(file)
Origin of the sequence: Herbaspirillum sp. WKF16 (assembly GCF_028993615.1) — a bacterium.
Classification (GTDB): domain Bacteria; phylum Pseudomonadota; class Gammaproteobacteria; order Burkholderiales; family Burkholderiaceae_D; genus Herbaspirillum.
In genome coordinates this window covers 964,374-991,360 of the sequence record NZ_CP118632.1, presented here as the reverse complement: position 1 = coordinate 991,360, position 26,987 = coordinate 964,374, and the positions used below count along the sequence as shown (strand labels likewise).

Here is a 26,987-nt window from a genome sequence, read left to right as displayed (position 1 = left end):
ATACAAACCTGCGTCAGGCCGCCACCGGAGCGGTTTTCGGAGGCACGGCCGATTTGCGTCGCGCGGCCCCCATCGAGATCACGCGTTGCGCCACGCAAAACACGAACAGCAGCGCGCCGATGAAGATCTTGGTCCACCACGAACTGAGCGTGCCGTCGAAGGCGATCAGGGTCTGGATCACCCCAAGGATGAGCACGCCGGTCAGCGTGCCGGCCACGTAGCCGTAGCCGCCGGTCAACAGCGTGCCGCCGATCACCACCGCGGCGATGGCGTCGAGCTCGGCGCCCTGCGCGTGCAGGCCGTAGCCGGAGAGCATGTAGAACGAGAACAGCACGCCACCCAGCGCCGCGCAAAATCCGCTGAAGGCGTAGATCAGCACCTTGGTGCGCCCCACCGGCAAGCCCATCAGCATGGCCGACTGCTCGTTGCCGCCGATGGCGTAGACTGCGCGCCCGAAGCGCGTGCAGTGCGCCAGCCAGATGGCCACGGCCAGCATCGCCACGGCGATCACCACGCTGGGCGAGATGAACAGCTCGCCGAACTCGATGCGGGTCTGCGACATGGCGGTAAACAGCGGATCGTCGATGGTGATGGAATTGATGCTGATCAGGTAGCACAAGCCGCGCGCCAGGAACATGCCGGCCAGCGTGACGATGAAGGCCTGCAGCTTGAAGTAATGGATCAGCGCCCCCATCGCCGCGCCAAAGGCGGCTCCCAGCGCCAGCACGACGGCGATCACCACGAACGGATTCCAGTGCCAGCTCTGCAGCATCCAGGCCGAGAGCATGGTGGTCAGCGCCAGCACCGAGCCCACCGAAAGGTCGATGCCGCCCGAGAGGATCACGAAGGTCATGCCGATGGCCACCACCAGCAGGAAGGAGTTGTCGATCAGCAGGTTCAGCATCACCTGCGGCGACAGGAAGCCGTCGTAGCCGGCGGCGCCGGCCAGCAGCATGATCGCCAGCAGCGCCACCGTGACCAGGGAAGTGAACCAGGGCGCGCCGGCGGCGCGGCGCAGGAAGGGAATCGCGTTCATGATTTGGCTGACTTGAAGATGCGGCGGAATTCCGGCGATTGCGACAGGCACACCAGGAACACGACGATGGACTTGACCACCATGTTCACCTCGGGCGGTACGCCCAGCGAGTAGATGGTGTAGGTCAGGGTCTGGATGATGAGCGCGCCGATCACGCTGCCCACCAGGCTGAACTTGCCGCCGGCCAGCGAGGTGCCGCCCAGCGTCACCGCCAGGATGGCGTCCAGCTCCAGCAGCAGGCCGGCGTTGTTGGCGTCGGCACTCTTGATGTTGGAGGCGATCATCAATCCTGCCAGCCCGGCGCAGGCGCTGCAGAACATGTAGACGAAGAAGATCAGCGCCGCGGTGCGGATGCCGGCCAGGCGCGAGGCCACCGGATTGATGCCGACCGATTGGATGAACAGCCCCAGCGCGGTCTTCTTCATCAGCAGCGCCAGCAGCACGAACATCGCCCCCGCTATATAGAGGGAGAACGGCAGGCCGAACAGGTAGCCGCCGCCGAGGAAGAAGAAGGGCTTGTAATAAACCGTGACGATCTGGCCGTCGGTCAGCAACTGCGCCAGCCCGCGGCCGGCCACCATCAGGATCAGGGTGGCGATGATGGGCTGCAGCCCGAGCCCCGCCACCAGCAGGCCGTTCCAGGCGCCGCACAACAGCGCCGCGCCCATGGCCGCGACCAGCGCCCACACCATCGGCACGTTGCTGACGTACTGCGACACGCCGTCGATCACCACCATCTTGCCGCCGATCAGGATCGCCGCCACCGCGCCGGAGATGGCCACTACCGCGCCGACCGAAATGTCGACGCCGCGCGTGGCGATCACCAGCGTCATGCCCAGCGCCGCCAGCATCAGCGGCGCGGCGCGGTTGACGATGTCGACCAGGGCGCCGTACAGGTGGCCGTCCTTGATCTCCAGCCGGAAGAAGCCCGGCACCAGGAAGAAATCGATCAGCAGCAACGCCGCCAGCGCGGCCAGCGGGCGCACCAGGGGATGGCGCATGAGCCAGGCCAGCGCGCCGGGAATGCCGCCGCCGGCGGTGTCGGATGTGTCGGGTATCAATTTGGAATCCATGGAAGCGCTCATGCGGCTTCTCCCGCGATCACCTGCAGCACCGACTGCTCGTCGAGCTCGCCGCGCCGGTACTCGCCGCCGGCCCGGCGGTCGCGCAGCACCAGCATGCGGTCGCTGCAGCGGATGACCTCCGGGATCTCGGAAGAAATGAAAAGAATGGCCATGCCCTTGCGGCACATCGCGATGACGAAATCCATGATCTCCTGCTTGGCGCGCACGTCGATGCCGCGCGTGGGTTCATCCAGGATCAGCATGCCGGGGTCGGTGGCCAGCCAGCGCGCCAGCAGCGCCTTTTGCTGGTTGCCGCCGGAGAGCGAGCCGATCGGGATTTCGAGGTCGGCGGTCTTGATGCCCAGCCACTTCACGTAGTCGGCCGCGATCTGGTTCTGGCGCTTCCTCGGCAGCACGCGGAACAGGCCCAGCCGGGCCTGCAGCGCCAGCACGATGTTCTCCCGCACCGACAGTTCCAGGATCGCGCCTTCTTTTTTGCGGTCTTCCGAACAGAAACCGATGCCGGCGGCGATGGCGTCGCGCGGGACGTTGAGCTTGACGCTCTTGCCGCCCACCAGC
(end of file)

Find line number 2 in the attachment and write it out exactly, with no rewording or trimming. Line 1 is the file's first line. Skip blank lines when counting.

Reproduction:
Classification (GTDB): domain Bacteria; phylum Pseudomonadota; class Gammaproteobacteria; order Burkholderiales; family Burkholderiaceae_D; genus Herbaspirillum.